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First positive case of COVID-19 confirmed in Barton County
The Barton County Health Department reported the first confirmed positive case of coronavirus disease 19 (COVID-19) in Barton County. Testing was confirmed on Monday, March 30 at 11 a.m.
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Marsh Musings
What drives us?
new deh marsh musings pic web

 It is 3 a.m. and I am aware that my hunting buddy is awake and sitting cross-legged on the cold (it was about minus 12 outside) ground working on his air mattress. We were camped about 9,000 feet in Middle Fork above Del Norte, Colo. hunting elk. If a air mattress springs a leak, no sleeping bag alone will keep you warm. Always carry a repair kit and know how to use it. He killed a elk (one of the most efficient and skilled hunters I have ever had the privilege of hunting with) and made two or three trips up the steep mountain to get it back to camp. In hunting language — he is tough and has set a high standard for doing what we live for. He has taught me lots of things about lots of things including hunting and fishing. I would be less without his presence in my life. 

It was a cold, windy Kansas day in December and there was snow slanting down across the cut milo. My fishing buddy called and said the walleye were on the move at Wilson and we should get up there this afternoon. We layered up and grabbed our rain gear and headed out. The blowing snow stung our eyes as we made our way over to school bus cove. We didn’t catch many fish, but we added another story to our collection.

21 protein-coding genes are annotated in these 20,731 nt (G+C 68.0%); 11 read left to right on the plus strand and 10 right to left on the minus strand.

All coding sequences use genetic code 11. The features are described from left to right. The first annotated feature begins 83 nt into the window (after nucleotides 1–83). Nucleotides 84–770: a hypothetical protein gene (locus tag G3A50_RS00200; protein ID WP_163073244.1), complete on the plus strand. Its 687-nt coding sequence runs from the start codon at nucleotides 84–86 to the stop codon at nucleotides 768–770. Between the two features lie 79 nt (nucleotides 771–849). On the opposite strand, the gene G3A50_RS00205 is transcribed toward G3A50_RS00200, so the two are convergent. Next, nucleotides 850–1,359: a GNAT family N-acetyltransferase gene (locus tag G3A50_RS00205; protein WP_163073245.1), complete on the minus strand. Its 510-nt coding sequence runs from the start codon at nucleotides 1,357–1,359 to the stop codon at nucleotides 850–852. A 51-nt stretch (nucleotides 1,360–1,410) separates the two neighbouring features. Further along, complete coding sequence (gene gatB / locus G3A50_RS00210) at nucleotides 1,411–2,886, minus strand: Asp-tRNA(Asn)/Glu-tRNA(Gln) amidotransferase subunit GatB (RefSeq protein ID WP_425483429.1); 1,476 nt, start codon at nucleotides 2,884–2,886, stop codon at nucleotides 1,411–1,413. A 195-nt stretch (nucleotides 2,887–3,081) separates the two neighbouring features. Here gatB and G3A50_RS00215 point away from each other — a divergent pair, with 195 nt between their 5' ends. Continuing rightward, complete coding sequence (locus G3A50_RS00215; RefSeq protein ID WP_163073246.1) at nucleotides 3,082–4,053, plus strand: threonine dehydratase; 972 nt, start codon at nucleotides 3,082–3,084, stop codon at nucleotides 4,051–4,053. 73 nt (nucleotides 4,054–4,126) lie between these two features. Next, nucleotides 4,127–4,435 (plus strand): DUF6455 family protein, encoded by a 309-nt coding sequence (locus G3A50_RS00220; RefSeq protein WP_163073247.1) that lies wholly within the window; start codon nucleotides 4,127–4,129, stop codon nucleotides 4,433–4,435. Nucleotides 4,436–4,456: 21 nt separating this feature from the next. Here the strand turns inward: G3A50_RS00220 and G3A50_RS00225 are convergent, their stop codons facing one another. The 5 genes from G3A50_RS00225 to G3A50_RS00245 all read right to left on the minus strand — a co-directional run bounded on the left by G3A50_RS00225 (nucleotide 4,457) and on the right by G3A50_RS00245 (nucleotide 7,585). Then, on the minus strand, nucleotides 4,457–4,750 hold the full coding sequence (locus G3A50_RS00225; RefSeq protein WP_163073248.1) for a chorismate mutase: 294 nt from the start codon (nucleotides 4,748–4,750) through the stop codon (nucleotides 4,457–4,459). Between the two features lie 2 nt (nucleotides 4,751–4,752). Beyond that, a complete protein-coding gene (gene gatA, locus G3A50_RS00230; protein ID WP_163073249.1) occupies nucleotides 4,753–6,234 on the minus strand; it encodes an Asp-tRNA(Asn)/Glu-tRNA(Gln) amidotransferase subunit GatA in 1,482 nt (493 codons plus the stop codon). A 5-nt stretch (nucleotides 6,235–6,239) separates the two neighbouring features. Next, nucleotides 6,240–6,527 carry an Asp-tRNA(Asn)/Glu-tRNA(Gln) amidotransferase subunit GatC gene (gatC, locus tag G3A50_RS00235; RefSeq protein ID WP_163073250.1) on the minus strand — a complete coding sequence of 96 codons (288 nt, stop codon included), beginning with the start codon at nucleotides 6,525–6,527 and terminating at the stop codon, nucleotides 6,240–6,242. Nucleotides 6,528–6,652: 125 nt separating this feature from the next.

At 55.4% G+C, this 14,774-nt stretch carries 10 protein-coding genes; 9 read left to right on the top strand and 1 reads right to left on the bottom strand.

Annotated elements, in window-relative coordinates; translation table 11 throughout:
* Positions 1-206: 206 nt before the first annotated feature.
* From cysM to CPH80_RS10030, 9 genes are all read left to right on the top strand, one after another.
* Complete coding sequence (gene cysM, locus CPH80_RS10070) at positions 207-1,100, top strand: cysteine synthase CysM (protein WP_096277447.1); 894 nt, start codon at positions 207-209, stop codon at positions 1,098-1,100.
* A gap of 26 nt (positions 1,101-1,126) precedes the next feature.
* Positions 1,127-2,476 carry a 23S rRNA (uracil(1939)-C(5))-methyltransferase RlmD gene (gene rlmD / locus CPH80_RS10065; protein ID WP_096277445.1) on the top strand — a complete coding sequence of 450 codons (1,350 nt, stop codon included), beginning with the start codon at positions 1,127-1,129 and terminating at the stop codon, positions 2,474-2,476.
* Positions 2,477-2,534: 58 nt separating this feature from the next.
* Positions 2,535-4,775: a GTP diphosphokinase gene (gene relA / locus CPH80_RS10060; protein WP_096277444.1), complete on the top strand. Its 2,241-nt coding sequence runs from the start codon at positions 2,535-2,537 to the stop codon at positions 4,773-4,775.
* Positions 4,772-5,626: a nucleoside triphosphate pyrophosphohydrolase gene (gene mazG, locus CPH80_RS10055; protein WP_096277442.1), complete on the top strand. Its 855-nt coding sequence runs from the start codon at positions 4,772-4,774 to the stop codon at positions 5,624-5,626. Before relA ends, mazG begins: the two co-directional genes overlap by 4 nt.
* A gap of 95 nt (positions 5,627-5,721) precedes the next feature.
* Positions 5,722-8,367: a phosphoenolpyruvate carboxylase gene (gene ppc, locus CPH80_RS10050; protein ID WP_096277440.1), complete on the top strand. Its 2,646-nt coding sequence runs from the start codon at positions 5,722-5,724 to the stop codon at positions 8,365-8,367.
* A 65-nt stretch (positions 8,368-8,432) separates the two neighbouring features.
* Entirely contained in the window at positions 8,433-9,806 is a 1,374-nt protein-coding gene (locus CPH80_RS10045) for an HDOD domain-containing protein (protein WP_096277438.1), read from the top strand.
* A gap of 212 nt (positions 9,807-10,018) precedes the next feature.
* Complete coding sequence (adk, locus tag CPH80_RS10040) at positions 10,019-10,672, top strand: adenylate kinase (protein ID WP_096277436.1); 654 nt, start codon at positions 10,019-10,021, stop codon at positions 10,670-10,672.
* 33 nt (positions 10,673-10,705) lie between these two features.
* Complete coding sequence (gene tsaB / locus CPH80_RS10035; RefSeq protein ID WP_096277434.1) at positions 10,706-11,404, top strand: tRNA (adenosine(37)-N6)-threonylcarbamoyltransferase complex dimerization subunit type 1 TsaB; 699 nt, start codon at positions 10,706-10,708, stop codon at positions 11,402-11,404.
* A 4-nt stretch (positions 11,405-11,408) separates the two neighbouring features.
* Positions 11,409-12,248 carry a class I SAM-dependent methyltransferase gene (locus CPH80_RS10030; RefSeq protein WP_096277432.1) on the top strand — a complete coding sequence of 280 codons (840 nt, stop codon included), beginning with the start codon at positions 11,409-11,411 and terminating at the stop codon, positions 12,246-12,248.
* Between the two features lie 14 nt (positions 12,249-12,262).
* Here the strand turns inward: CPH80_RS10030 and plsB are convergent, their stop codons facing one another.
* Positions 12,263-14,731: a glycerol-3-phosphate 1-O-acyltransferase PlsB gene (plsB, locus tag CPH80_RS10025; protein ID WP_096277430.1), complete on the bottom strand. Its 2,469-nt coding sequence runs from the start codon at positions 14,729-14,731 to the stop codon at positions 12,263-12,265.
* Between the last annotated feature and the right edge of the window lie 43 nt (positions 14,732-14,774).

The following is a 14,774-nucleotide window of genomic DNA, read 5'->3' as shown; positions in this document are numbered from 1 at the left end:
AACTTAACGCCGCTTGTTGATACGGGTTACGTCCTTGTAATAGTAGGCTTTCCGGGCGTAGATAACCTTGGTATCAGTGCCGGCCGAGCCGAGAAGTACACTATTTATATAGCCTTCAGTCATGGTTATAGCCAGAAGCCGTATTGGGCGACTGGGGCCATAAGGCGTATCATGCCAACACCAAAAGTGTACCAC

It was really hot in south Texas. We were stacked in a bunkhouse with about six other hunters on a ranch 30 miles from Mexico. New hunters (now old friends) from Louisiana and Canada were there hunting feral hogs and javelina. The LA guys are all talented chefs. I have driven lots of miles to dine, hunt and laugh with them for lots of years. What a gift!!!

I just returned from hunting elk in Wyoming with some of these friends. It was a special hunt — my local friend is battling cancer and we can’t predict the future or expect anything. He and I both harvested big bulls and we got to hunt with our mutual hero who lives there and manages us and the process just like he repaired the air mattress so many years ago. 

Lots of water has gone under the bridge. Our stories have become legends. We still laugh until we almost choke at the re-telling of our history. We have hunted hard and hardly. We have dined most elegantly thanks to our Louisiana friends and had more fun than most. I think you can probably understand our passion for the next adventure and our reverence for our past. I only hope that you enjoy yours as much as we have ours. 

Doctor Dan Witt is a retired physician and nature enthusiast.